With spring in the air, and as the weather starts to get warmer, you may start to notice that some highway verges are being left to grow a bit longer and may look wilder than usual.
As part of our efforts to increase local biodiversity and wildlife habitats, we have instructed our grounds maintenance contractor John O’Conner to reduce the frequency of grass cutting in some areas of our four main towns, Letchworth, Hitchin, Baldock and Royston. With fewer vehicle journeys taking place, the move will also dramatically reduce the council’s contribution to carbon emissions, a major factor in climate change.
We’ll be cutting certain highway verges six to nine times a year instead of 12 to 14, resulting in a positive impact on the local environment. You may notice the difference more in the summer with cutting taking place once a month rather than every two to three weeks.
Grassed areas in parks and cemeteries will not be affected, and will be cut as usual.
We have also decreased our bedding plants in the district, which will also have a considerable impact on reducing our carbon emissions – growing the 30,000 plants in green houses – some in peat – to transporting them to and across the district. Around 600 square metres will now be turf and/or shrub, a much more natural and environmentally responsible way to keep greenspace. War memorials, cemeteries and sponsored roundabouts will not be affected, and will continue to have biannual flower displays.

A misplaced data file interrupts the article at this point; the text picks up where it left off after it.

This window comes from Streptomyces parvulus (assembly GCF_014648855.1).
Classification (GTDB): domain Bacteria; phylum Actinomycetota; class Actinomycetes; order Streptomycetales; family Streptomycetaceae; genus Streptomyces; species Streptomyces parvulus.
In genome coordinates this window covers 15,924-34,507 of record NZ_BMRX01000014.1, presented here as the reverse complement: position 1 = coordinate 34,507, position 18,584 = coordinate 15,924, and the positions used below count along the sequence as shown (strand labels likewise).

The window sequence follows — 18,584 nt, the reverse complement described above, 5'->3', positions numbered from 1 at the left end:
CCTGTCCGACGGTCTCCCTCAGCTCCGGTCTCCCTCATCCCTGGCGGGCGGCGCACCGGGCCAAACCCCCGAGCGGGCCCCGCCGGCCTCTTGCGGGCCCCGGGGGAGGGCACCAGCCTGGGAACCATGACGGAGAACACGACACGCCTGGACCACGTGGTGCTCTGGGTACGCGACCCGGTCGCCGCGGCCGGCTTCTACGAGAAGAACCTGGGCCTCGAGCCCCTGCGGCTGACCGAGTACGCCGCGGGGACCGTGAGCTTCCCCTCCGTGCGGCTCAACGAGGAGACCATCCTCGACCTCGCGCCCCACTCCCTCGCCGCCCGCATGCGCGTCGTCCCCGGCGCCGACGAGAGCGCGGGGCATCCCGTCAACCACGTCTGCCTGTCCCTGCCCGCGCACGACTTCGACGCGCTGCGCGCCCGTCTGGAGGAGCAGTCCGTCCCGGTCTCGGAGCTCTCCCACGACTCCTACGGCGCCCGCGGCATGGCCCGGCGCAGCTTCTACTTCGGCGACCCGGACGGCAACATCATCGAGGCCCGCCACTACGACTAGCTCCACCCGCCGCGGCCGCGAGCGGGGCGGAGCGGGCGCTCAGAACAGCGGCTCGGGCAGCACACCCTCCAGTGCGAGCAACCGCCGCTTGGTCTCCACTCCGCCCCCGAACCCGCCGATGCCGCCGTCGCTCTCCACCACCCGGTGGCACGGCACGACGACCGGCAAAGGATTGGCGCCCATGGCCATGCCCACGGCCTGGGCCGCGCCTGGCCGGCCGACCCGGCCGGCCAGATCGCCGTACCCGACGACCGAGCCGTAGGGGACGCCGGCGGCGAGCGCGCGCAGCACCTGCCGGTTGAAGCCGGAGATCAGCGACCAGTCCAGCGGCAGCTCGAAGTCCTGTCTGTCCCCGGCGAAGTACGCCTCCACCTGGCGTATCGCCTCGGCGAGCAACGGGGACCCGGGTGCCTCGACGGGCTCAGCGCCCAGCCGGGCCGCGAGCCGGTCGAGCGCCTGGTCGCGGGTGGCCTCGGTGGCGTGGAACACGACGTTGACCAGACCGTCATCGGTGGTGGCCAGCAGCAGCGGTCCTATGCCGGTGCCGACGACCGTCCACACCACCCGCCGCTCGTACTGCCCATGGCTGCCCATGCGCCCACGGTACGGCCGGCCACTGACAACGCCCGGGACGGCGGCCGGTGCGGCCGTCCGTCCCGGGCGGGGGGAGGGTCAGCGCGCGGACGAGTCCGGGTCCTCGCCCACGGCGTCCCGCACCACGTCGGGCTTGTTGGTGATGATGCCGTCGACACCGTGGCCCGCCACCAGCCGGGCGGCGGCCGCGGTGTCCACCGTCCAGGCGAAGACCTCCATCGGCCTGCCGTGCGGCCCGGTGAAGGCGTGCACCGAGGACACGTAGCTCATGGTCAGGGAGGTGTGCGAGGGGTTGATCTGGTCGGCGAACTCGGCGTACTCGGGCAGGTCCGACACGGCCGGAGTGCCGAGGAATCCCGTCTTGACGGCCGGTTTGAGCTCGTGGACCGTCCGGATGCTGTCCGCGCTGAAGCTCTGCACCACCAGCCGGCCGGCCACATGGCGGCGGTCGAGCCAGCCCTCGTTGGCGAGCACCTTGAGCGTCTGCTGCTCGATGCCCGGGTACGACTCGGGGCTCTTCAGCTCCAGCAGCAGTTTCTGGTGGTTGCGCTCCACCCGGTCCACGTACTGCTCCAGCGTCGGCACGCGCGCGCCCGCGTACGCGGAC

Councillor Steve Jarvis, Executive Member for Environment and Leisure, said: “With the renewal of our grounds maintenance contract with John O’Conner in April, we took the opportunity to reduce the frequency of grass cutting on highway verges, as a positive way of improving biodiversity in the district and reducing carbon emissions.
“We will also be extending wilding to other areas across the district in the course of the year.”
More information about what we're doing to tackle climate change.